- Luminal genes (i.e. those expressed by the cells that line the lumen of normal breast ducts): These include CK8, CK18 and hormone receptor genes
- HER2 gene: The ERBB2 gene is amplified in a number of breast cancers, often detected through SISH of FISH techniques
- Proliferation gene cluster: These are genes associated with cellular proliferation, such as EGFR, Wnt etc.
- Basal gene cluster: These are genes typically expressed by the basal epithelial layer of normal breast tissue, including a different set of cytokeratins
There are four commonly seen combinations of the these gene clusters:
- Luminal A (luminal +, others -) malignancies typically express oestrogen and progesterone receptors, show no overexpression of ERBB2, and have cytokeratins that match the normal luminal cells of the ducts. This group accounts for about half of ductal carcinoma of NST.
- Luminal B (luminal +, HER2 +/-, proliferation +, basal -) malignancies are often 'triple positive', with hormone receptors preserved as well as overexpression of ERBB2. These tumours are of higher grade and show improved outcomes with chemotherapy. They are associated with worse prognosis.
- Basal-like (luminal -, HER2 -, proliferation +, basal +) malignancies, often called 'triple negative', have no evidence of OR/PR expression and no overexpression of ERBB2. They stain positively for cytokeratins that match the myoepithelial and basal cells of the normal ducts. These are aggressive tumours and chemotherapy often plays an important role due to the lack of endocrine targets
- HER2 or ERBB2 positive malignancies show amplification of the ERBB2 gene and amplification of proliferation pathways. TP53 is often frequently mutated in this group and overall the prognosis is poor without ERBB2 targeted therapy (eg. trastuzumab)
The significance of these gene profiles is controversial. While they are associated with poorer prognosis, they are also expensive to carry out as a routine procedure. Whether they add a significant level of benefit above classifying tumours as ER/PR +/-, HER2 +/-, and Ki67 is unknown.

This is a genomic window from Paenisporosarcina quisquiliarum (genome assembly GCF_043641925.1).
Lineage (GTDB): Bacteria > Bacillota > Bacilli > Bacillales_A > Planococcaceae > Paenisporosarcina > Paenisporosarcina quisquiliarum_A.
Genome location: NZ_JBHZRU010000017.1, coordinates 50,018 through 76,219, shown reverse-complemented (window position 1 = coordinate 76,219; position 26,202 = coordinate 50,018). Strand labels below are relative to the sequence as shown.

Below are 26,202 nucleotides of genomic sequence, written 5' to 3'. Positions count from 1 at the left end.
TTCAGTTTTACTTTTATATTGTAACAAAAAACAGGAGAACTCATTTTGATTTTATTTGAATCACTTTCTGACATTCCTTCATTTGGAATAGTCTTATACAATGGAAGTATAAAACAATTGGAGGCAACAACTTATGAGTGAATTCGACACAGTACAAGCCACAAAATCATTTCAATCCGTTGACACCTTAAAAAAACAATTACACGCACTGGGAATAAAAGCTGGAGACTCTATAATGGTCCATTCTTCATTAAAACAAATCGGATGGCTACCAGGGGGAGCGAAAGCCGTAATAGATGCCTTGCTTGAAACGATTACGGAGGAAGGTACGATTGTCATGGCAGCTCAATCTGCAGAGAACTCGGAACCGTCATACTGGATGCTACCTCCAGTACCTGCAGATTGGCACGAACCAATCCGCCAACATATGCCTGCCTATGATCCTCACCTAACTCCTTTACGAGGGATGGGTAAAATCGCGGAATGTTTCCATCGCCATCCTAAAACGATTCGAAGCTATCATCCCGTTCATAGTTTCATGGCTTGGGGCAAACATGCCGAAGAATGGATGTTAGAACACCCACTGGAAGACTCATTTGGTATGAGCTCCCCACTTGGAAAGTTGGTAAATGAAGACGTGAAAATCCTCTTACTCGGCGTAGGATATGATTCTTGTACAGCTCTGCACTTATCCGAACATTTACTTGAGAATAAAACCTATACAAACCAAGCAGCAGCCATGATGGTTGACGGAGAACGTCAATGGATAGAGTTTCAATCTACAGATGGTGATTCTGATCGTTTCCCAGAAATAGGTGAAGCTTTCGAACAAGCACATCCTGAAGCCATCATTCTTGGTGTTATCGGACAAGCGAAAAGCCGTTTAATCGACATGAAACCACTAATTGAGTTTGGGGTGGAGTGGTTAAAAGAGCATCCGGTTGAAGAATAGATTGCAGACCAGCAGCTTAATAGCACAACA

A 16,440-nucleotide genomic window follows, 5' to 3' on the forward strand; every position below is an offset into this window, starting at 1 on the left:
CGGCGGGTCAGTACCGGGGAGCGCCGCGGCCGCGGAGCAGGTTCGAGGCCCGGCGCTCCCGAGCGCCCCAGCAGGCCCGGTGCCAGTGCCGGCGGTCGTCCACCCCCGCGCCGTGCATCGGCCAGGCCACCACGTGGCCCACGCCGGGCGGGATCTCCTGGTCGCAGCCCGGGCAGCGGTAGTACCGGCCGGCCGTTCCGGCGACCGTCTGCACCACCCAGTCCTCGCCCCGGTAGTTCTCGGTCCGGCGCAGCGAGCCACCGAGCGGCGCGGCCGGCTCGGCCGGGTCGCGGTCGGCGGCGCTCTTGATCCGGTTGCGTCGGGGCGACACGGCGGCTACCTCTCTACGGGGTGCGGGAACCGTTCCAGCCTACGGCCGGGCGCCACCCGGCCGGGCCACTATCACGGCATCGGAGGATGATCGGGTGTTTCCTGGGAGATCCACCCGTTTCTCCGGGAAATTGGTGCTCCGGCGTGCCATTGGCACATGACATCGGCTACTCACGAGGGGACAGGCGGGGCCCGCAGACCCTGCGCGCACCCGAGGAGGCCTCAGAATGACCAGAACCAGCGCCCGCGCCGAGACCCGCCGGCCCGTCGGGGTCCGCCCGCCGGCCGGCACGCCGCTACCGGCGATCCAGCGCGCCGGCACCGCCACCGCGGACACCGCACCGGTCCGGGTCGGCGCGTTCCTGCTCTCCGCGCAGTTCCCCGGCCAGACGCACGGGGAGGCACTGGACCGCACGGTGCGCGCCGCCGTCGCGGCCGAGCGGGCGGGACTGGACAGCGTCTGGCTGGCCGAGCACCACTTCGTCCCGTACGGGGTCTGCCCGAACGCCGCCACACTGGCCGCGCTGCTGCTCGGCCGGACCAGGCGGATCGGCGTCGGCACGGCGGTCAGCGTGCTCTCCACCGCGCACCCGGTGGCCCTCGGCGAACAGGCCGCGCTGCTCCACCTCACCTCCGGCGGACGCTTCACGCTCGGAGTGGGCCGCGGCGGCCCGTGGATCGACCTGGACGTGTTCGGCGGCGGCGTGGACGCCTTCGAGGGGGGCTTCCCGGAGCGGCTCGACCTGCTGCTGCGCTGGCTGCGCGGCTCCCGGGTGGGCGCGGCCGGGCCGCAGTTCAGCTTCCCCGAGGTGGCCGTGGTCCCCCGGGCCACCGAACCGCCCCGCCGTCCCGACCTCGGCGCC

Some gene expression tools (OncoType DX and the Amsterdam 70 gene test) utilise patterns of gene expression to make estimates of prognosis or response to therapy.
- The OncoType DX utilises the expression of 16 genes compared to five 'control' genes in early stage, hormone positive patients without lymph node metastases. It predicts for a survival benefit with the use of chemotherapy versus endocrine therapy alone, and has been validated in independent data sets. It is the subject of an ongoing randomised trial to determine its efficacy in the prospective setting. Importantly, it does not require fresh tissue for analysis to take place.
- The Amsterdam 70-gene profile compares the expression of seventy genes known to predict for poor prognosis. Unlike the OncoType DX, it has no role in evaluating effect of cytotoxic therapy but instead gives a prognostic score only. It is more controversial, having initially been validated in the population from which the data was derived. It is also expensive, and difficult to arrange, as it requires fresh frozen tissue for analysis; the need for the Amsterdam test may not be known until after surgery has taken place.